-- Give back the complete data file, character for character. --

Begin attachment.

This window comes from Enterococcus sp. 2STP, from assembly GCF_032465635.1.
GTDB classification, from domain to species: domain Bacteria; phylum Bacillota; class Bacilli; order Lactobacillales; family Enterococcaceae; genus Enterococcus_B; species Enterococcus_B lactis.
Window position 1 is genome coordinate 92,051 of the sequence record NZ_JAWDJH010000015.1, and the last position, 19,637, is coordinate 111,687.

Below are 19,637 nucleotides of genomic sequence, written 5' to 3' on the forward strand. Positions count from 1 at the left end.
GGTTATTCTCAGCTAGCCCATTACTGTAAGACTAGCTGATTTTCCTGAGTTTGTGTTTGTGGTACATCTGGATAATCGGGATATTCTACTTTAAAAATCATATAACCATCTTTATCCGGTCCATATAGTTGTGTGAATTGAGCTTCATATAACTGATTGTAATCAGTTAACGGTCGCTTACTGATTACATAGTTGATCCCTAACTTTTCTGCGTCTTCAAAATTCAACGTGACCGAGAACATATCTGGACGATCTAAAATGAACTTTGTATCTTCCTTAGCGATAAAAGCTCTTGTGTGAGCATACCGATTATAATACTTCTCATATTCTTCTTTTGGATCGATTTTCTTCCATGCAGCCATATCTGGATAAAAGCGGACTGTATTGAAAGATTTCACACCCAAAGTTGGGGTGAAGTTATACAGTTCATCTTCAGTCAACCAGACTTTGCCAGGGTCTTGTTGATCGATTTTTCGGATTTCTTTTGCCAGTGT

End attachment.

This window comes from Enterococcus sp. 2STP, from assembly GCF_032465635.1.
GTDB classification, from domain to species: domain Bacteria; phylum Bacillota; class Bacilli; order Lactobacillales; family Enterococcaceae; genus Enterococcus_B; species Enterococcus_B lactis.
Window position 1 is genome coordinate 92,051 of the sequence record NZ_JAWDJH010000015.1, and the last position, 19,637, is coordinate 111,687.

Below are 19,637 nucleotides of genomic sequence, written 5' to 3' on the forward strand. Positions count from 1 at the left end.
GGTTATTCTCAGCTAGCCCATTACTGTAAGACTAGCTGATTTTCCTGAGTTTGTGTTTGTGGTACATCTGGATAATCGGGATATTCTACTTTAAAAATCATATAACCATCTTTATCCGGTCCATATAGTTGTGTGAATTGAGCTTCATATAACTGATTGTAATCAGTTAACGGTCGCTTACTGATTACATAGTTGATCCCTAACTTTTCTGCGTCTTCAAAATTCAACGTGACCGAGAACATATCTGGACGATCTAAAATGAACTTTGTATCTTCCTTAGCGATAAAAGCTCTTGTGTGAGCATACCGATTATAATACTTCTCATATTCTTCTTTTGGATCGATTTTCTTCCATGCAGCCATATCTGGATAAAAGCGGACTGTATTGAAAGATTTCACACCCAAAGTTGGGGTGAAGTTATACAGTTCATCTTCAGTCAACCAGACTTTGCCAGGGTCTTGTTGATCGATTTTTCGGATTTCTTTTGCCAGTGT